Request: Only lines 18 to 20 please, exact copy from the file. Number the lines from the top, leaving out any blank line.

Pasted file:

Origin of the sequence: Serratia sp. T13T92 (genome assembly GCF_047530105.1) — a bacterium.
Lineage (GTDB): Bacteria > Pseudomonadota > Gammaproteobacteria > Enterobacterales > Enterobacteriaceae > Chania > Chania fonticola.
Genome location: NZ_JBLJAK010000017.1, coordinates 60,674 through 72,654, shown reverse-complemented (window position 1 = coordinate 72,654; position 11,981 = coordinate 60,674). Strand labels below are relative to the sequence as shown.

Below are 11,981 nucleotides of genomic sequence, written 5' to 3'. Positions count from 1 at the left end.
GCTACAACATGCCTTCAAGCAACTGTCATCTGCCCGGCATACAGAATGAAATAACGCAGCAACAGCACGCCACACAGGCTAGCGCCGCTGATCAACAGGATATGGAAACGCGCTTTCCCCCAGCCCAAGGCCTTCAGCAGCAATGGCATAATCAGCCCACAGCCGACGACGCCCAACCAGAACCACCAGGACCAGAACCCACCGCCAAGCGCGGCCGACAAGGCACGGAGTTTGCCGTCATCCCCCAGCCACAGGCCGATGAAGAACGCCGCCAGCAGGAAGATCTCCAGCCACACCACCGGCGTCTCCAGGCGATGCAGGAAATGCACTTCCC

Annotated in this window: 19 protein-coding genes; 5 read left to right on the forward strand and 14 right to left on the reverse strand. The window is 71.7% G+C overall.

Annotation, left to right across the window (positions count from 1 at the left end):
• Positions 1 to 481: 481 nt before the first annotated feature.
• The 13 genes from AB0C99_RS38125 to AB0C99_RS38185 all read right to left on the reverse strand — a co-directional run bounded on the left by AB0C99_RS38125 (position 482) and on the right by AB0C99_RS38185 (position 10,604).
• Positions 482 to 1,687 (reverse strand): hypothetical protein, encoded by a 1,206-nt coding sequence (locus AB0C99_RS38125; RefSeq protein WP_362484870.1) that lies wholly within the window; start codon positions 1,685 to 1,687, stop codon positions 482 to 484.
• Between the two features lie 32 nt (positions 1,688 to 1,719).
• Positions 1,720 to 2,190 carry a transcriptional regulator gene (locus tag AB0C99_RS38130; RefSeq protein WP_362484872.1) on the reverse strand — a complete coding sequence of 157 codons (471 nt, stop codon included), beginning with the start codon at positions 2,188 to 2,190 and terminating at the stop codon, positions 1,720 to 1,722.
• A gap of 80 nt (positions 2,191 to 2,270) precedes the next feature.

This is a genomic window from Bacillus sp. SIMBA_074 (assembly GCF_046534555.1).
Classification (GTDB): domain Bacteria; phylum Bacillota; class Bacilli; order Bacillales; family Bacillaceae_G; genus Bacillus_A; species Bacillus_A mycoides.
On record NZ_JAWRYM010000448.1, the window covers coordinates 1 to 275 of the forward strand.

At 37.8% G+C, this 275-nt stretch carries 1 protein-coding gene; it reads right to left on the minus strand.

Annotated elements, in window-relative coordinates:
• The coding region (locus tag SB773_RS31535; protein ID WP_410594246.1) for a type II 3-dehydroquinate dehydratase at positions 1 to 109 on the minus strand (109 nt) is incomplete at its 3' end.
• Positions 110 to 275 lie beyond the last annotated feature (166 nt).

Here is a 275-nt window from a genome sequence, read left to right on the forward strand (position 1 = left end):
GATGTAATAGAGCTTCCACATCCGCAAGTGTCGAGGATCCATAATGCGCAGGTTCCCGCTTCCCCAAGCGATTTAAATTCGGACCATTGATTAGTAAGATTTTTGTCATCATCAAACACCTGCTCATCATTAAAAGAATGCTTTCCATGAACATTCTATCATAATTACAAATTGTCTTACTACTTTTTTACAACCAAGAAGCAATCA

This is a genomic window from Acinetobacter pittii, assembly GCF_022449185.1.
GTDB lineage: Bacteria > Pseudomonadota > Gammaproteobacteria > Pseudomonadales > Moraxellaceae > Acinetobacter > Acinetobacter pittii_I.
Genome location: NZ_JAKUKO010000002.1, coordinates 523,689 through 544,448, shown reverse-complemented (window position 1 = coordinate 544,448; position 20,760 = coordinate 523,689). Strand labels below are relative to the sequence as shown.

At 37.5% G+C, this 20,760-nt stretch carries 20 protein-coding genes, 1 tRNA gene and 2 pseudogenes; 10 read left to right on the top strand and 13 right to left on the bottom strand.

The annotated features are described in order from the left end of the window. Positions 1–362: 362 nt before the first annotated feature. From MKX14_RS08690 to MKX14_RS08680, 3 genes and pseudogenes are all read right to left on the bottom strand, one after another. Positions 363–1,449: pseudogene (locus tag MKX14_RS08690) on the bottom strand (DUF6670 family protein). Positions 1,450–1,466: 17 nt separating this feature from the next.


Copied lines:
Annotated elements, in window-relative coordinates:
• The coding region (locus tag SB773_RS31535; protein ID WP_410594246.1) for a type II 3-dehydroquinate dehydratase at positions 1 to 109 on the minus strand (109 nt) is incomplete at its 3' end.
• Positions 110 to 275 lie beyond the last annotated feature (166 nt).